Last issue, we got up to speed on the events of the day leading up to Howard Hughes’ test flight of his XF-11.
I left the story as Howard pushed up the throttles and began his trip down the runway. Already he had events in the lead-up to this flight that should have put up some red flags — but Howard being Howard, he was going to do it his way and that meant playing the flight very loosely, with him making all the calls.
As Hughes rolled down the runway, he wanted to keep the plane on the deck until he had reached a speed of 150, so in case of emergency he had enough energy to make a go around and return. Reaching that speed, the plane jumped into the air and the first of many events that would end up creating the domino effect of failures took place. Much to the displeasure of all those who had advised Howard against doing so, he retracted the landing gear to clean up the plane’s profile. As he throttled back to climb power, he felt the gear come free of the down locks and start its retraction. Everything looked good until that red landing gear warning light failed to go out, indicating a bad retraction. The plane felt good, so he went ahead and recycled the gear a couple of times, but to no avail — that red light said that there was still a problem. Howard’s solution: the drastic move of putting the plane into a dive during the retraction cycle. The gear thunked into the up locks and the light went out. The first Gremlin had been tamed, but only for a bit. Now valuable flight time had been lost and the schedule of other necessary tests and evaluations had been compressed.
For the next 40 minutes, Howard Hughes circled the Culver City field at 5,000 feet. At the 35-minute mark, the film ran out in his flight test photo recorder. From this point, the only record of the flight was Howard’s personal recollections. He was now all alone in remembering the up and coming events, just as things really started to come undone. After putting the plane into some stalls, he revisited the landing gear issue again and recycled it a couple more times, to try to put his concerns to rest. Foreshadowing the mental health demons that would plague him in later years, Hughes became obsessed with concern over the function of the landing gear. The rest of the flight test objectives became secondary to his obsession over the gear. The next Gremlin that showed up would be his inability to follow proper radio procedures, maintaining a nonchalant attitude during his in-flight communications.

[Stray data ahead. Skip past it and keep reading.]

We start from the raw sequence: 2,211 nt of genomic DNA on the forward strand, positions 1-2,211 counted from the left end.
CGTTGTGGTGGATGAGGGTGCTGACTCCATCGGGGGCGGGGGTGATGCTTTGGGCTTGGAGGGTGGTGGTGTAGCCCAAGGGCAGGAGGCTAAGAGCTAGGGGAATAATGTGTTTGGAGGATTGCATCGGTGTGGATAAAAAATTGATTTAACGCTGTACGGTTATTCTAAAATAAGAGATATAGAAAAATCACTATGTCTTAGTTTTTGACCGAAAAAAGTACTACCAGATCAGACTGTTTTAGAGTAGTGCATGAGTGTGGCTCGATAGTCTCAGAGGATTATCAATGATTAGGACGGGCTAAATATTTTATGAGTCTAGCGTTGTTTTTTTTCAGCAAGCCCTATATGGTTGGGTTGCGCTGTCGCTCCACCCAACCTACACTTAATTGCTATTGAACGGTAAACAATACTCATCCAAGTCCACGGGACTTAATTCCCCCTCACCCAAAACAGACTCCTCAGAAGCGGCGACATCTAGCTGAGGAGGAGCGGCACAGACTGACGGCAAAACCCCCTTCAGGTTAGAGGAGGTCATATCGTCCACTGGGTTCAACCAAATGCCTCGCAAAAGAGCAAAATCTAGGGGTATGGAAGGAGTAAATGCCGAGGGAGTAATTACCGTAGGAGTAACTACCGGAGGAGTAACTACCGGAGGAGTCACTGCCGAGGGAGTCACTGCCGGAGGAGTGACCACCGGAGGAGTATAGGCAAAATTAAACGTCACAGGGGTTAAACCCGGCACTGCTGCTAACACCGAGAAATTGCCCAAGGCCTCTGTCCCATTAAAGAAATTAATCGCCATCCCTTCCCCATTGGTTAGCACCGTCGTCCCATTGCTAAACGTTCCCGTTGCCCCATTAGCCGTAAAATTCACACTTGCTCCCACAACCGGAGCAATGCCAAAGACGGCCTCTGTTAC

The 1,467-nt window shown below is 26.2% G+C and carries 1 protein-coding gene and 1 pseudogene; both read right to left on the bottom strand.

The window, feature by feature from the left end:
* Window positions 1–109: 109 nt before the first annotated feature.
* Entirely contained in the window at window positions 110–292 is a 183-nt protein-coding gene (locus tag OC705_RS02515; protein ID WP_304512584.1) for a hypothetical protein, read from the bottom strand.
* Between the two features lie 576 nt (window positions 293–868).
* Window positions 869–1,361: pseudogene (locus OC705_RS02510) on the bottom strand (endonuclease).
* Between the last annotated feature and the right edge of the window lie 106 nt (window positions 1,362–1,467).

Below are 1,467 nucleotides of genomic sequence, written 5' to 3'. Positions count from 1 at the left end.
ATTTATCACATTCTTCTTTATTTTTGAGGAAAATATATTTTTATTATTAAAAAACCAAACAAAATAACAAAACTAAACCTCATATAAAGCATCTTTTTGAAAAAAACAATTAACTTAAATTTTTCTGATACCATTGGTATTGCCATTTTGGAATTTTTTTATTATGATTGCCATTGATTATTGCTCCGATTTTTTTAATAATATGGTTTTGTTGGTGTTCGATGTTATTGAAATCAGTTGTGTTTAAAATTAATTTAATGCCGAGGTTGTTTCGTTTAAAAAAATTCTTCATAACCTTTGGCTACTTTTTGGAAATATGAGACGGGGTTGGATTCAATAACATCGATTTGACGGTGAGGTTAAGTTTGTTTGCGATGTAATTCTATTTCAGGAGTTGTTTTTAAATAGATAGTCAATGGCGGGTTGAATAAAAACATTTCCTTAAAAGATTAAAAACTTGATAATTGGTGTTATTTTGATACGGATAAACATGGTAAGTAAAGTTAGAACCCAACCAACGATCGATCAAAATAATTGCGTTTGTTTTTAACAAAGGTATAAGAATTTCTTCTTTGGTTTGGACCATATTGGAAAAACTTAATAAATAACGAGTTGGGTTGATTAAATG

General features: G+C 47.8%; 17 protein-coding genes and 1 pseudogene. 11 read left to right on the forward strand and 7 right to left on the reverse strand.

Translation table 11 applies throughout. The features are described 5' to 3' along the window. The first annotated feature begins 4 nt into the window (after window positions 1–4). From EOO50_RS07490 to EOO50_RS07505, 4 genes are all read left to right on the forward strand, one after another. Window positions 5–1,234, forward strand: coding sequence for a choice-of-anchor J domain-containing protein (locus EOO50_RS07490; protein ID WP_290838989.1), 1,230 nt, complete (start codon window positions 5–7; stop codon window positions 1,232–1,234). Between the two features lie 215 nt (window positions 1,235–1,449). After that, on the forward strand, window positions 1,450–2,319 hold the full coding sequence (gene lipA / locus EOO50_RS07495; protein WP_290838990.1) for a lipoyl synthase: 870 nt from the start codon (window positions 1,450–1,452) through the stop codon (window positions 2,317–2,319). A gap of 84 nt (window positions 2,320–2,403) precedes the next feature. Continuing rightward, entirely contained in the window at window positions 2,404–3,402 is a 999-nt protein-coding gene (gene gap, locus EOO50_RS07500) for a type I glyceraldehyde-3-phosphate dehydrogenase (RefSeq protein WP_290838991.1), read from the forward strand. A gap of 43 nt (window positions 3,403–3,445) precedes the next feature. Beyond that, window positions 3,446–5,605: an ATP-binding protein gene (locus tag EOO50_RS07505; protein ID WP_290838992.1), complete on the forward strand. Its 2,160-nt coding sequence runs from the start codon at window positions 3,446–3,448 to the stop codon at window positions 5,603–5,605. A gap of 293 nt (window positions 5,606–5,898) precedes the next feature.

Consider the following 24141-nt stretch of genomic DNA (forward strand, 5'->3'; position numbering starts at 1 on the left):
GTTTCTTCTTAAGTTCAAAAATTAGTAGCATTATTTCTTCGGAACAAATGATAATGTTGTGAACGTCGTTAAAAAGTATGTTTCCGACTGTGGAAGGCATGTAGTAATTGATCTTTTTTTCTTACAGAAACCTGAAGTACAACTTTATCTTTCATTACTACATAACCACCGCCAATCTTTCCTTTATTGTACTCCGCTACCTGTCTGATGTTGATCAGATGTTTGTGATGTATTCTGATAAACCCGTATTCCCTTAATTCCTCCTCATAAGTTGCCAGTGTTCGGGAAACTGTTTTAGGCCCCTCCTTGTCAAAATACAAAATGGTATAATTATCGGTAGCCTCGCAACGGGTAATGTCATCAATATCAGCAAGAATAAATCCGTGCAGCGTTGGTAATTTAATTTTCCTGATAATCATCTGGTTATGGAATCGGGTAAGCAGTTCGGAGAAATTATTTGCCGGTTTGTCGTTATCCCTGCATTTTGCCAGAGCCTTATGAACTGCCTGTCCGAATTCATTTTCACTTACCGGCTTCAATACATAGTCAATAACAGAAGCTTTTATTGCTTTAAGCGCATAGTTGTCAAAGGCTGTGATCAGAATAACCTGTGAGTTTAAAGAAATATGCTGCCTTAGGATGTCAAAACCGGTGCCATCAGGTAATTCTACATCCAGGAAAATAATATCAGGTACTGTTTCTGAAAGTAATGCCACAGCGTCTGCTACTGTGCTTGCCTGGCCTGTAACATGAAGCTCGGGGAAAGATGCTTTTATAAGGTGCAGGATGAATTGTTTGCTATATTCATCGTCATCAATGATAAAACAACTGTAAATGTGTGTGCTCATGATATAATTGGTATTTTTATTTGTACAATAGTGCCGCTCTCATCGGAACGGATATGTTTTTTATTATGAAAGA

Headquarters Air Materiel Command had assigned a C channel frequency to the Hughes Aircraft Company, for use during the XF-11 flight test program. Howard had never made a radio check on this frequency before this flight. Later, under questioning, he said it was not necessary, as a B channel frequency that was used by most control towers would have been adequate. Howard never realized that everybody monitoring his XF-11 flight was utilizing the assigned C channel.
Thinking that his B channel radio calls were being heard by the field, Hughes made a couple of low passes and stated he wanted the ground observers to confirm that his gear was down and locked — but nobody on the ground knew there was a problem, as there was nothing but radio silence from Howard Hughes on the C channel.